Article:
Vaso-occlusive coils having little or no inherent secondary shape have also been described. For instance, in U.S. patent application Ser. No. 07/978,320, filed Nov. 18, 1992, entitled "Ultrasoft Embolization Coils with Fluid-Like Properties" by Berenstein et al., is found a coil having little or no shape after introduction into the vascular space.
None of these devices are multiple winding helical coils which self-form into layered complex helical shapes upon ejection from a delivery catheter.
This invention is a vaso-occlusive device comprising one or more vaso-occlusive helical coils which are formed by first winding a wire into a first helix; the first helix is then wound into a secondary form which is wound back onto itself to form two or more layers of the primary coil. The reverse winding may be on the same axis as the first winding axis or may be on a different axis. The overall form may be selected to be a generally spherical or ovoid shape when relaxed. Desirably, the vaso-occlusive device is of a size and shape suitable for fitting snugly within a vascular cavity (e.g., an aneurysm, or perhaps, a fistula). The stiffness of the various parts of the coil may be selected to enhance the utility of the device for specific applications. Fibrous materials may be woven into the member or tied or wrapped onto it.
The device may be made in a variety of ways. Typically, the member is helically wound in a generally linear fashion to form a first or primary winding. After completion of that step, the primary winding is then wound around a first appropriately shaped mandrel or form, a cylindrical mandrel or form may then be placed over the first layer. The primary coil is then wound back over the first layer of coil and cylindrical mandrel until a suitable length is attained. A further cylindrical mandrel may then be placed over the second layer of layered coil and a further layer of primary coil is then wound back across the second cylindrical mandrel. Further mandrels and reverses in direction may be had as desired. The assembly may then be heat-treated to help it retain its shape after removal from the heating form. Auxiliary fibrous materials are then added by weaving, tying, or other suitable permanent attachment methods.
The device is used simply by temporarily straightening the device and introducing it into a suitable catheter, the catheter already having been situated so that its distal opening is within the mouth of the vascular cavity or opening to be filled. The device is then pushed through the catheter and, upon its ejection from the distal end of the catheter into the vascular cavity, assumes its relaxed shape.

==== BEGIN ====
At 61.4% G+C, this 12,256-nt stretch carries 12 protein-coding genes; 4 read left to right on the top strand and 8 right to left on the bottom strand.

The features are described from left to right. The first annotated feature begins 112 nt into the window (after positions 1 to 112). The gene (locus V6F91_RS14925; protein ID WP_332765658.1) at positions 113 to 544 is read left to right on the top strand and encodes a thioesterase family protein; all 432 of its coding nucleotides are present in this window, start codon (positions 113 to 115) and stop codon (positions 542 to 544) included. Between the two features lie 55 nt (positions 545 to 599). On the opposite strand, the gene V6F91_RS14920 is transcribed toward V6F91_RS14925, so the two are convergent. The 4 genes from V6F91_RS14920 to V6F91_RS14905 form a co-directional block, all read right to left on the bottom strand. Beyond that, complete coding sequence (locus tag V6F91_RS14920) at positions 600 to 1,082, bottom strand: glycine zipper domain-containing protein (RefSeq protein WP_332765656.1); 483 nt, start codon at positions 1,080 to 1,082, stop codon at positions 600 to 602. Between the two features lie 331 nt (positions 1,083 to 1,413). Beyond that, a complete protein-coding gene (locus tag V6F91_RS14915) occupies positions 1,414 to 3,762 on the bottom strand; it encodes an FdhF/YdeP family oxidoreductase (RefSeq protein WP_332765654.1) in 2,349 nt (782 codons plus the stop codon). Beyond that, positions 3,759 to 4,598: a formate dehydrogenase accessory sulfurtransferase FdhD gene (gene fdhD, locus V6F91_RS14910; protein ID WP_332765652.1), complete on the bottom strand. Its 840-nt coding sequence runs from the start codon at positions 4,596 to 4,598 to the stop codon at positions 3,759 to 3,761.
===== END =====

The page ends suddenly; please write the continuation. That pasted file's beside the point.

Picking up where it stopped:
The device is typically used in the human vasculature to form emboli but may be used in any site in the human body where an occlusion such as one produced by the inventive device is needed.
FIG. 1A shows a cross sectional side view of a vaso-occlusive coil made according to the invention.
FIG. 1B shows a side view of the vaso-occlusive coil of FIG. 1A.
FIG. 1C shows a end view of the vaso-occlusive coil of FIG. 1A.
FIG. 2A shows a cross sectional side view of a vaso-occlusive coil made according to the invention having two axes of winding.
FIG. 2B shows a side view of the vaso-occlusive coil of FIG. 2A.
FIG. 2C shows a partial cross-sectional end view of the vaso-occlusive coil of FIG. 2A.
FIG. 3 is a side view of a coil made according to the invention in which the outer profile is not cylindrical.
FIG. 4 shows a magnified partial side view of a device for the purpose of showing the interior stretch resisting strand.
FIG. 5 shows a procedure for winding a coil such as shown in FIGS. 1A to 1C according to the invention.
FIG. 6 shows a procedure for winding a coil such as shown in FIGS. 2A to 2C according to the invention.
FIG. 7 shows a procedure for introducing a vaso-occlusive coil such as in FIGS. 1A to 1C into an aneurysm.
FIG. 8 shows a coil of the subject invention having a deployment tip.
FIG. 1A shows a side-view cross-section of one highly desirable variation of this invention--a generally spherical coil (100). The variation shown in FIG. 1A (and the others shown in the Figures) is a "coil of a coil". That is to say that the overall device (100) is made up of a primary coil (102) which has been initially wound in a linear form and then wound into the secondary form shown. This coil (100) has three layers of secondary windings. The inner winding (104) first wound and the second layer (106) is found on top of the first layer (104). The second layer (106) in this instance has approximately the same longitudinal axis (108). The second layer (106) is formed simply by winding the primary coil (102) in the opposite direction from that of the first layer (104). The procedure for winding the coil will be described in greater below. Although it is not absolutely necessary for the invention, the second layer (106) may be a continuation of the primary coil (102) of the first layer (104). In some circumstances, it may be desirable to use multiple primary coils. In the FIG. 1B variation, the vaso-occlusive coil is made up of an outer layer (110). As may be seen in both FIGS. 1A and 1B, the outer layer (110) is shorter in axial length than the second layer (106) which, in turn, is shorter than the axial length than the inner layer (104). This configuration is a chunky or stepped shape approximating a sphere, ovoid, or egg. Other shapes approximating the shape of the interior of a vascular cavity (e.g., an aneurysm, or perhaps, a fistula) are contemplated and may be easily formulated using the concepts described herein.